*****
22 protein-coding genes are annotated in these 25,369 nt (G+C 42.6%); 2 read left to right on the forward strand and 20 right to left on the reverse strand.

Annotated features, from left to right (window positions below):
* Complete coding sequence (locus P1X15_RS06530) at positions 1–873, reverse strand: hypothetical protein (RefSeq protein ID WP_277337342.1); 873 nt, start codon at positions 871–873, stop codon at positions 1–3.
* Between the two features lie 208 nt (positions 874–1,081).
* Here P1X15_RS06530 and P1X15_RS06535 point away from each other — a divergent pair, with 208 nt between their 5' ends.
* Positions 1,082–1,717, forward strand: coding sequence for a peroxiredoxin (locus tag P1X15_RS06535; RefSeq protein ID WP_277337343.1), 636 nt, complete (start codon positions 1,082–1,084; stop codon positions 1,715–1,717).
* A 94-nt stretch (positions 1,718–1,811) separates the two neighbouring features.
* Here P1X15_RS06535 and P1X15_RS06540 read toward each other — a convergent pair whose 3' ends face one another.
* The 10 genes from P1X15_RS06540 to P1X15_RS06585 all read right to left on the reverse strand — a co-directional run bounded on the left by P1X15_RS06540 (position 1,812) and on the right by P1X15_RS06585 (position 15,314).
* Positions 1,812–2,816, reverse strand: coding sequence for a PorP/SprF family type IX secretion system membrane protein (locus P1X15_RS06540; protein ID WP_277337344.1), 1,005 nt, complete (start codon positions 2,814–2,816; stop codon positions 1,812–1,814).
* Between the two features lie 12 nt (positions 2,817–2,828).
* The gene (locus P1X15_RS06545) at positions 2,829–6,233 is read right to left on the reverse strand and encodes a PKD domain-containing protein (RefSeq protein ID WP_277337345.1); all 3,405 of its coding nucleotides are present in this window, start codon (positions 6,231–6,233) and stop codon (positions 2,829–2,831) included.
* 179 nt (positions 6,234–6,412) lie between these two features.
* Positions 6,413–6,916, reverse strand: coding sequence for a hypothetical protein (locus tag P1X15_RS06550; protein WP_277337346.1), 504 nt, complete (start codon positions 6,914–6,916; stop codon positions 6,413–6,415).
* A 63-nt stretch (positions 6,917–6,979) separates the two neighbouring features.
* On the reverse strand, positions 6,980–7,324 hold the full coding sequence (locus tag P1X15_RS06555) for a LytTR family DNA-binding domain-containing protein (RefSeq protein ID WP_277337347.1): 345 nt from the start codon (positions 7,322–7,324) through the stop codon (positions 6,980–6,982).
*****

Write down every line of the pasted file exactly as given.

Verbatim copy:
22 protein-coding genes are annotated in these 25,369 nt (G+C 42.6%); 2 read left to right on the forward strand and 20 right to left on the reverse strand.

Annotated features, from left to right (window positions below):
* Complete coding sequence (locus P1X15_RS06530) at positions 1–873, reverse strand: hypothetical protein (RefSeq protein ID WP_277337342.1); 873 nt, start codon at positions 871–873, stop codon at positions 1–3.
* Between the two features lie 208 nt (positions 874–1,081).
* Here P1X15_RS06530 and P1X15_RS06535 point away from each other — a divergent pair, with 208 nt between their 5' ends.
* Positions 1,082–1,717, forward strand: coding sequence for a peroxiredoxin (locus tag P1X15_RS06535; RefSeq protein ID WP_277337343.1), 636 nt, complete (start codon positions 1,082–1,084; stop codon positions 1,715–1,717).
* A 94-nt stretch (positions 1,718–1,811) separates the two neighbouring features.
* Here P1X15_RS06535 and P1X15_RS06540 read toward each other — a convergent pair whose 3' ends face one another.
* The 10 genes from P1X15_RS06540 to P1X15_RS06585 all read right to left on the reverse strand — a co-directional run bounded on the left by P1X15_RS06540 (position 1,812) and on the right by P1X15_RS06585 (position 15,314).
* Positions 1,812–2,816, reverse strand: coding sequence for a PorP/SprF family type IX secretion system membrane protein (locus P1X15_RS06540; protein ID WP_277337344.1), 1,005 nt, complete (start codon positions 2,814–2,816; stop codon positions 1,812–1,814).
* Between the two features lie 12 nt (positions 2,817–2,828).
* The gene (locus P1X15_RS06545) at positions 2,829–6,233 is read right to left on the reverse strand and encodes a PKD domain-containing protein (RefSeq protein ID WP_277337345.1); all 3,405 of its coding nucleotides are present in this window, start codon (positions 6,231–6,233) and stop codon (positions 2,829–2,831) included.
* 179 nt (positions 6,234–6,412) lie between these two features.
* Positions 6,413–6,916, reverse strand: coding sequence for a hypothetical protein (locus tag P1X15_RS06550; protein WP_277337346.1), 504 nt, complete (start codon positions 6,914–6,916; stop codon positions 6,413–6,415).
* A 63-nt stretch (positions 6,917–6,979) separates the two neighbouring features.
* On the reverse strand, positions 6,980–7,324 hold the full coding sequence (locus tag P1X15_RS06555) for a LytTR family DNA-binding domain-containing protein (RefSeq protein ID WP_277337347.1): 345 nt from the start codon (positions 7,322–7,324) through the stop codon (positions 6,980–6,982).